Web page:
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‘Must tighten belts’

Aug 26,2018 - Last updated at Aug 26,2018

There is an apocryphal story about an exchange between the late Egyptian president Anwar Sadat and his contemporary US president Jimmy Carter. Finding himself in dire economic straits, Sadat telegrammed: “Situation desperate. Send aid.” Unfortunately, Carter was not able to help, so telegrammed back: “Cannot make allocation. Must tighten belts.” To which Sadat responded: “OK. Send belts.”

I was reminded of this story at the end of Eid Al Adha holiday, when I read the interview with the president of the General Association for Restaurant and Sweets Shop Owners, who said to news blog Jo 24 that: “The drop in sales before and during Eid Al Adha reached 75 per cent, an unprecedented figure in the sector's history.” Moreover, the number of closures exceeded 50 per cent in the restaurant sector, including some large restaurants with famous brand names, and the rest are threatened with closure if the present situation continues.

Traditionally in Jordan, as in all countries in the world, these major holidays are an important boost for the economy and an indicator of its performance, because people normally splash out on new clothes, seasonal foods and sweets and gifts for their children. Shopkeepers wait eagerly for the festive season from year to year to generate the liquidity they need badly to meet their obligations. Without it, they may not be able to stay in business. 

The situation is identical in the clothes sector, according to the president of the Textiles and Ready-Made Clothes General Syndicate, who said in an interview also with Jo 24 that retailers are stunned by the depression of the market, which threatens their ability to stay in business.

As I write, I already anticipate the absurd retort that less money was spent in Jordan because Jordanians travelled abroad for the holidays. Unfortunately, the figures for outbound travellers are confusing because Jordan serves as a first stop for expatriates and Gulf nationals during summer, who then continue their summer vacations abroad. However, it is noteworthy that Jordanian holidaymakers have become thriftier, according to the Jordan Society of Tourism and Travel Agents vice president, who said that there was a change in the quality of hotels chosen by Jordanian holidaymakers, in favour of more economic hotels.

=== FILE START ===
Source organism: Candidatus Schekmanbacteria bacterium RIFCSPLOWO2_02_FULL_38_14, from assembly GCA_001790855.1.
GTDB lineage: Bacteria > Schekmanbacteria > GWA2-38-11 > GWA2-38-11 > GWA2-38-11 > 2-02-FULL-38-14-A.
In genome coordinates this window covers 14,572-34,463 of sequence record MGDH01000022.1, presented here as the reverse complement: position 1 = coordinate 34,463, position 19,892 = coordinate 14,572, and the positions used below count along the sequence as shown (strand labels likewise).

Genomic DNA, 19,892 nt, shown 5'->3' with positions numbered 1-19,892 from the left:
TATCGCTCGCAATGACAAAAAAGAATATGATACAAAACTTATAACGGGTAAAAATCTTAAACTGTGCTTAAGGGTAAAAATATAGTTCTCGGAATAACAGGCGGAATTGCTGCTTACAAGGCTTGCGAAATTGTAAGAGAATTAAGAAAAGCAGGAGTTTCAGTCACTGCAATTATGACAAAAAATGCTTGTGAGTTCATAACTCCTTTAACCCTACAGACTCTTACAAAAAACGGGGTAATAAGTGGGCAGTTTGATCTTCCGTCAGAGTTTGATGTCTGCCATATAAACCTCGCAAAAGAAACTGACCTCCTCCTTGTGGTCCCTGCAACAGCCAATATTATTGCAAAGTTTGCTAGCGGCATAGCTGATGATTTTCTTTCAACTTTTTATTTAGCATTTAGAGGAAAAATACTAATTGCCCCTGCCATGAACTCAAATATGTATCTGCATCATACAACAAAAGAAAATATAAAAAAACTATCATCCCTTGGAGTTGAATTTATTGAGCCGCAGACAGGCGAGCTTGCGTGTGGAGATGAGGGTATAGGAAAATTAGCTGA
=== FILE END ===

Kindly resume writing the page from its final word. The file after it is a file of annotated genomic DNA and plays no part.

The point here is that Jordanians have switched gear to thrift mode, which is justifiable because there are no prospects of the economic situation improving in the foreseeable future. Habits are changing. Many Jordanians are selling their cars, which may push shopping habits back to the pre-motorcar-and-supermarket days. 

But as Jordanians tighten their belts, they keep a wary eye on the government. Someone who has just sold his car will not be pleased at the year’s end to see the Cabinet and parliamentarians replace their 2018 deluxe cars with 2019 models. 

The government needs to realise that the Jordanian public cannot and would not continue chiseling pennies from their families’ already meager budgets to maintain the government in the lifestyle of our oil-rich neighbours. Decision makers also need to tighten their belts and visibly.


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